Fish Only & Aggressive Tanks - Reef Central Online Community

Don't simply dismiss fish that are aggressive, they may disrupt the peace in your tank
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The (Trichogaster trichopterus) is a very popular fish but is often reported to be too aggressive. All gouramis are territorial. They like to claim a section of the tank, usually near the surface at the edge of some plants, and defend it. Usually, this isn’t a problem. The blue gourami is usually tolerant of the other fish. So, keeping just one gourami (of any species) in a community helps them get along well with everyone.
Rainbow Shark. Really cool freshwater fish, but I suggest only putting it in 20+ gallon tanks with semi-aggressive tank mates. Fishometer: 8
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The only fish on the list that requires a tank larger than 3 feet. It is generally encouraged to keep them in groups as the male will perform colorful displays to the females in the tank. However, you will need to introduce the female first or introduce as a group. They do change genders like clown fish. They are one of lesser aggressive tank mates, so if you are going to keep them, make sure they are one of the first saltwater aquarium fish you put in your tank. They are known to be jumpers so a cover is recommended.

Honorable Mention - Chrysipera Genus of Damselfish

They do not make my top ten because some consideration needs to be made to ensure you have success with their more aggressive nature, but if you take the right steps they make the cut. You can check our article. Often mistaken for the otocinclus catfish, this algae eater can get big and somewhat aggressive with tank mates as it grows.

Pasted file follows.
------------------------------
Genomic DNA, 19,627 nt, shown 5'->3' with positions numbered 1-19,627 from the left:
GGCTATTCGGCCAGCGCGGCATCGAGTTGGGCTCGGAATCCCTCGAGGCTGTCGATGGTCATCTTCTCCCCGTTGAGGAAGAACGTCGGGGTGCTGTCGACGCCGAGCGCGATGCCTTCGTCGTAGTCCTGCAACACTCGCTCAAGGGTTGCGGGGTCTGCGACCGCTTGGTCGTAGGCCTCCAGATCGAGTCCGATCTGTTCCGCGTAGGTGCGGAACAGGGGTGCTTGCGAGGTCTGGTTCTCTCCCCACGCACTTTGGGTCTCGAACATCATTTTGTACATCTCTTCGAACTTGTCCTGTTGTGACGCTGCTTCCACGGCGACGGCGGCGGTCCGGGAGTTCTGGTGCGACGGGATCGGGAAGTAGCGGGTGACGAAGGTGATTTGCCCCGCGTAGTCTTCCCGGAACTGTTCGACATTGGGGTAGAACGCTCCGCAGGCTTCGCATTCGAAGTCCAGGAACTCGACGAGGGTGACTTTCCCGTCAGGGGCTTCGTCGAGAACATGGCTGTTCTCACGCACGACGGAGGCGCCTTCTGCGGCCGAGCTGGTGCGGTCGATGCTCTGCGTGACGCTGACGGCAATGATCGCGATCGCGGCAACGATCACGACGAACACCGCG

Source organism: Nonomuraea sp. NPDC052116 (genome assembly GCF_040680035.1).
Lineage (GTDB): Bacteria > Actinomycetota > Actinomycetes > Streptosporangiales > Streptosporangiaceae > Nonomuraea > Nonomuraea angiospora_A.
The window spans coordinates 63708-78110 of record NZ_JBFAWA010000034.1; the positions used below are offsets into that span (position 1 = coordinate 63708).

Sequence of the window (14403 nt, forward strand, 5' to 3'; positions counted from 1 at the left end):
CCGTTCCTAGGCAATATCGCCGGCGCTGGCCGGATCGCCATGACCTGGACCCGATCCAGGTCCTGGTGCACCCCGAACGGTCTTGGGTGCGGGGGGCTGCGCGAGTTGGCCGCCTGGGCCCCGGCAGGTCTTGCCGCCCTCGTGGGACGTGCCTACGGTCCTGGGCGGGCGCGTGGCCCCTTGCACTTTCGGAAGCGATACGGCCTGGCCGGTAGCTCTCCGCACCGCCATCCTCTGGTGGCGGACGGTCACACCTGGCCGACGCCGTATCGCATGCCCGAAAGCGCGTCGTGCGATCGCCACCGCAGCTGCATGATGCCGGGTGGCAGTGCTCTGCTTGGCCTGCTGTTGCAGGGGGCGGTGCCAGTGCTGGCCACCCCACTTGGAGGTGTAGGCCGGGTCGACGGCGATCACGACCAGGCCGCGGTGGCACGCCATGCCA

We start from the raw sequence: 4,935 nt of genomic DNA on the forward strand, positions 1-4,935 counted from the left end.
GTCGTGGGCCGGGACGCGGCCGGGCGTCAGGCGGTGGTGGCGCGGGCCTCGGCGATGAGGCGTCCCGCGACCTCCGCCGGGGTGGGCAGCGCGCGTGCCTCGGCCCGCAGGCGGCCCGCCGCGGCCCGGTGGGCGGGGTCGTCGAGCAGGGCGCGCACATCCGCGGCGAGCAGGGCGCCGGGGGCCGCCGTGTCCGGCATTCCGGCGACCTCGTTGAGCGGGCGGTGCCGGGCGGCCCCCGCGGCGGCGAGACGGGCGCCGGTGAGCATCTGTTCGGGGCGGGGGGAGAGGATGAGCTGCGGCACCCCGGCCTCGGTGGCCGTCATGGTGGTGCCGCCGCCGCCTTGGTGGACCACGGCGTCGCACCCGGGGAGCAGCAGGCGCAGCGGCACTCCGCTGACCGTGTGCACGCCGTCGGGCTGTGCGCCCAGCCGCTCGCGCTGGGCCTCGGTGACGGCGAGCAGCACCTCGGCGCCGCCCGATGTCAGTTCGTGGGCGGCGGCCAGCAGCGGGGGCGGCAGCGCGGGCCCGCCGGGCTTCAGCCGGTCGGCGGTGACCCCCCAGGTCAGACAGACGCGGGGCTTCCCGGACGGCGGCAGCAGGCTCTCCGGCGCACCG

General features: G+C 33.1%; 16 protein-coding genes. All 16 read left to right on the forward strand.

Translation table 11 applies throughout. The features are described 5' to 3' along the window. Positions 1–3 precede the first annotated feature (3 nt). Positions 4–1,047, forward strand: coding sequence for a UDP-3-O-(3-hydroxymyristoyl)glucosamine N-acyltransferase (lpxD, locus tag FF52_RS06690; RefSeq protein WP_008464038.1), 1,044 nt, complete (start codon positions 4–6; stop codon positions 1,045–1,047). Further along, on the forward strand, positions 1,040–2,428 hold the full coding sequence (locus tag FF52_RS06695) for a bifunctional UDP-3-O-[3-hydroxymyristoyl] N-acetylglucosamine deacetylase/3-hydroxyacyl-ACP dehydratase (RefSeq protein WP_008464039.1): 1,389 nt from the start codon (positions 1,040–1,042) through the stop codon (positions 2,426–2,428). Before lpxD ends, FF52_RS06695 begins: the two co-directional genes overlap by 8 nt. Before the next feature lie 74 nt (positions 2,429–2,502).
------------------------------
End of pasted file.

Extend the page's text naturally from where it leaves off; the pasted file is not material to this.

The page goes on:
Photo provided by FlickrYou can never keep a fish tank totally stress-free, but by making smart choices you can keep aggression to a minimum. Good luck!
Photo provided by FlickrHe found that an increase in tank size and complexity can reduce harmful aggressive behaviors, and make for healthier fish at home.
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Aggression presents a problem that plagues both aquarists and the victimized fish. Many causes of aggression are sure to cause complications in the tank and can sometimes be rather hard to deal with.It is very important to know which fish species are aggressive and how to avoid disastrous combinations of keeping fish in the same tank resulting in the death of multiple fish.An overcrowded tank can cause goldfish to become more edgy and feel as if they have to compete for space. Check to make sure the water volume is sufficient to sustain the amount of fish in the tank. The general rule of thumb is 20 gallons of water for the first fish, then 10 gallons for each additional fish. If the tank is too small it would be in the fishes’ best interest to upgrade, both for their health and the aquarist’s nerves. Goldfish may also develop aggressive behavior when a new fish is introduced into the tank and disrupts the “balance” of the social hierarchy.If you try this and it’s still not working you could try pulling out the aggressor leaving them in a bucket with an aerator and a heater for six to eight hours. That should disorient them so when you put them in the tank sometimes they just happen to click in and get along with their existing tank mate. Or if you have the luxury of setting up another aquarium you can move the aggressor out into the other aquarium for a few days to a week, let the new fish get acclimated, let it start eating, let it develop territories, and then put the old fish in. Don’t add fish that are notoriously aggressive–if they have a reputation for being aggressive, leave them at your local fish store–damselfish and maroon clownfish are notoriously aggressive fish–don’t expect them to be mild-mannered in your tankYes Chinese algae eaters are very aggressive and can live with oscars, convicts, frontosa, red devil Cichlids, Texas Cichlids, you name it. When they get big they are very tough and mean fish that will kill non aggressive tank mates and eat them. They are catfish.